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jOOQ is running some of your most mission-critical logic: the interface layer between your Java / Scala application and the database. You have probably chosen jOOQ for any of the following reasons:

  • To evade JDBC's verbosity and error-proneness due to string concatenation and index-based variable binding
  • To add lots of type-safety to your inline SQL
  • To increase productivity when writing inline SQL using your favourite IDE's autocompletion capabilities

With jOOQ being in the core of your application, you want to be sure that you can trust jOOQ. That is why jOOQ is heavily unit and integration tested with a strong focus on integration tests:

Unit tests

Unit tests are performed against dummy JDBC interfaces using http://jmock.org/. These tests verify that various org.jooq.QueryPart implementations render correct SQL and bind variables correctly.

Integration tests

This is the most important part of the jOOQ test suites. Some 1500 queries are currently run against a standard integration test database. Both the test database and the queries are translated into every one of the 14 supported SQL dialects to ensure that regressions are unlikely to be introduced into the code base.

For libraries like jOOQ, integration tests are much more expressive than unit tests, as there are so many subtle differences in SQL dialects. Simple mocks just don't give as much feedback as an actual database instance.

jOOQ integration tests run the weirdest and most unrealistic queries. As a side-effect of these extensive integration test suites, many corner-case bugs for JDBC drivers and/or open source databases have been discovered, feature requests submitted through jOOQ and reported mainly to CUBRID, Derby, H2, HSQLDB.

Code generation tests

For every one of the 14 supported integration test databases, source code is generated and the tiniest differences in generated source code can be discovered. In case of compilation errors in generated source code, new test tables/views/columns are added to avoid regressions in this field.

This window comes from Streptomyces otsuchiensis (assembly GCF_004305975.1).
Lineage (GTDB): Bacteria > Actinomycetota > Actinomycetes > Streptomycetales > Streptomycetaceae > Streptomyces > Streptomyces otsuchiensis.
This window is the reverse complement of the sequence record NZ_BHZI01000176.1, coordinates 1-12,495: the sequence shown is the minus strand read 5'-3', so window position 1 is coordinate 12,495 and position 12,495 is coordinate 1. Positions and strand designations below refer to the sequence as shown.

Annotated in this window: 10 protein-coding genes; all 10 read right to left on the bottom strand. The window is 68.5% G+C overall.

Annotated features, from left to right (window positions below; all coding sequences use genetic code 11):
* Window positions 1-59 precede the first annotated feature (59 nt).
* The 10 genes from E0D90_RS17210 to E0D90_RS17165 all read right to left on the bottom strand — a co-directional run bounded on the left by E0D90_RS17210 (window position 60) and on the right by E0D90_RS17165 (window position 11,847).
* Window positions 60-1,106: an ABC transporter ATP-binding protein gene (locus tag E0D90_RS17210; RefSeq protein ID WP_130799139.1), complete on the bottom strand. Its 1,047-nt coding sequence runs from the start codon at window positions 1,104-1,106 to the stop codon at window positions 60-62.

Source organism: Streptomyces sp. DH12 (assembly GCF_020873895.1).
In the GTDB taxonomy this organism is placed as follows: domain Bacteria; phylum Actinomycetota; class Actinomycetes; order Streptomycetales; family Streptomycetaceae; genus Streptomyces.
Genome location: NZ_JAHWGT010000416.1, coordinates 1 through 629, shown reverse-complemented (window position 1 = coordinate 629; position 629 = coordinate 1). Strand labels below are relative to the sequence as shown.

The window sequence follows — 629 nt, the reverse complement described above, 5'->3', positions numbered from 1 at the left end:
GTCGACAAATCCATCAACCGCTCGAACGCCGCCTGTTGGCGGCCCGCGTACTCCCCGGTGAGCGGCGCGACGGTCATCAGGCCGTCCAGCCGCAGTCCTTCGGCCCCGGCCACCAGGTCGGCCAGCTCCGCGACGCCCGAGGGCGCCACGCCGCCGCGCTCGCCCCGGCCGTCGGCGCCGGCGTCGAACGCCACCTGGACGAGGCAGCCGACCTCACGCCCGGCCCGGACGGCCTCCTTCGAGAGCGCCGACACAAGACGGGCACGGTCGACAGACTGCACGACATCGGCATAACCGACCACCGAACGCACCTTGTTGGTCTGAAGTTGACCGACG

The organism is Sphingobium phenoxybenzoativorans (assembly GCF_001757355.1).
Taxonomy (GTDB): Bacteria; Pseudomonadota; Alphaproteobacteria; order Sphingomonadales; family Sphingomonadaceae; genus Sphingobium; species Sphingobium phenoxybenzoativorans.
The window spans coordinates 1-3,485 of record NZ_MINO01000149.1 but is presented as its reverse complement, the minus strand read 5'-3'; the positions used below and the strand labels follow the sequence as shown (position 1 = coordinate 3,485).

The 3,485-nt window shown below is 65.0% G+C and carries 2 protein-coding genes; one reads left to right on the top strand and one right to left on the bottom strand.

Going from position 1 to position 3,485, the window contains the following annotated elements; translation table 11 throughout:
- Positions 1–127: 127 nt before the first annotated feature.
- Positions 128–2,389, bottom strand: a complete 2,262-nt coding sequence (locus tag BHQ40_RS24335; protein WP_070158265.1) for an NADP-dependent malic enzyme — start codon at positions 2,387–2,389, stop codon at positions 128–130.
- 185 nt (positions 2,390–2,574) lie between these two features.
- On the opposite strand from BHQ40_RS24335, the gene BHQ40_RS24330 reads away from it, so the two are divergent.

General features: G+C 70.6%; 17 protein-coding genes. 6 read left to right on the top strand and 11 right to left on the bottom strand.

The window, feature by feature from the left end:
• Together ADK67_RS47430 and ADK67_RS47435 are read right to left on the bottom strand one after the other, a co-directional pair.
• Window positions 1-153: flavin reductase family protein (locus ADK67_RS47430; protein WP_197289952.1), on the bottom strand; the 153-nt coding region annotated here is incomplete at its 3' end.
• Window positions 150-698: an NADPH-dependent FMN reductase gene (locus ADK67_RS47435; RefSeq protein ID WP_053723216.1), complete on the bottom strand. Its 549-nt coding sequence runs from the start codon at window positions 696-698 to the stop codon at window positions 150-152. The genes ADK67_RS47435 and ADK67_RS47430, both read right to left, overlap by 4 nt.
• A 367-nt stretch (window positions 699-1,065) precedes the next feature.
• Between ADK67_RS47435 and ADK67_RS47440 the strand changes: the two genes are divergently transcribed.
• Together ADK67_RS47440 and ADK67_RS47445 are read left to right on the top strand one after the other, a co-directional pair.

API Usability tests and proofs of concept

jOOQ is used in jOOQ-meta as a proof of concept. This includes complex queries such as the following Postgres query

Routines r1 = ROUTINES.as("r1");
Routines r2 = ROUTINES.as("r2");

for (Record record : create.select(
        r1.ROUTINE_SCHEMA,
        r1.ROUTINE_NAME,
        r1.SPECIFIC_NAME,

        // Ignore the data type when there is at least one out parameter
        DSL.when(exists(
                selectOne()
                .from(PARAMETERS)
                .where(PARAMETERS.SPECIFIC_SCHEMA.eq(r1.SPECIFIC_SCHEMA))
                .and(PARAMETERS.SPECIFIC_NAME.eq(r1.SPECIFIC_NAME))
                .and(upper(PARAMETERS.PARAMETER_MODE).ne("IN"))),
                    val("void"))
           .otherwise(r1.DATA_TYPE).as("data_type"),
        r1.CHARACTER_MAXIMUM_LENGTH,
        r1.NUMERIC_PRECISION,
        r1.NUMERIC_SCALE,
        r1.TYPE_UDT_NAME,

        // Calculate overload index if applicable
        DSL.when(
            exists(
                selectOne()
                .from(r2)
                .where(r2.ROUTINE_SCHEMA.in(getInputSchemata()))
                .and(r2.ROUTINE_SCHEMA.eq(r1.ROUTINE_SCHEMA))
                .and(r2.ROUTINE_NAME.eq(r1.ROUTINE_NAME))
                .and(r2.SPECIFIC_NAME.ne(r1.SPECIFIC_NAME))),
            select(count())
                .from(r2)
                .where(r2.ROUTINE_SCHEMA.in(getInputSchemata()))
                .and(r2.ROUTINE_SCHEMA.eq(r1.ROUTINE_SCHEMA))
                .and(r2.ROUTINE_NAME.eq(r1.ROUTINE_NAME))
                .and(r2.SPECIFIC_NAME.le(r1.SPECIFIC_NAME)).asField())
        .as("overload"))
    .from(r1)
    .where(r1.ROUTINE_SCHEMA.in(getInputSchemata()))
    .orderBy(
        r1.ROUTINE_SCHEMA.asc(),
        r1.ROUTINE_NAME.asc())
    .fetch()) {

    result.add(new PostgresRoutineDefinition(this, record));
}

These rather complex queries show that the jOOQ API is fit for advanced SQL use-cases, compared to the rather simple, often unrealistic queries in the integration test suite.

Clean API and implementation. Code is kept DRY

As a general rule of thumb throughout the jOOQ code, everything is kept DRY. Some examples:

  • There is only one place in the entire code base, which consumes values from a JDBC ResultSet
  • There is only one place in the entire code base, which transforms jOOQ Records into custom POJOs

Keeping things DRY leads to longer stack traces, but in turn, also increases the relevance of highly reusable code-blocks. Chances that some parts of the jOOQ code base slips by integration test coverage decrease significantly.

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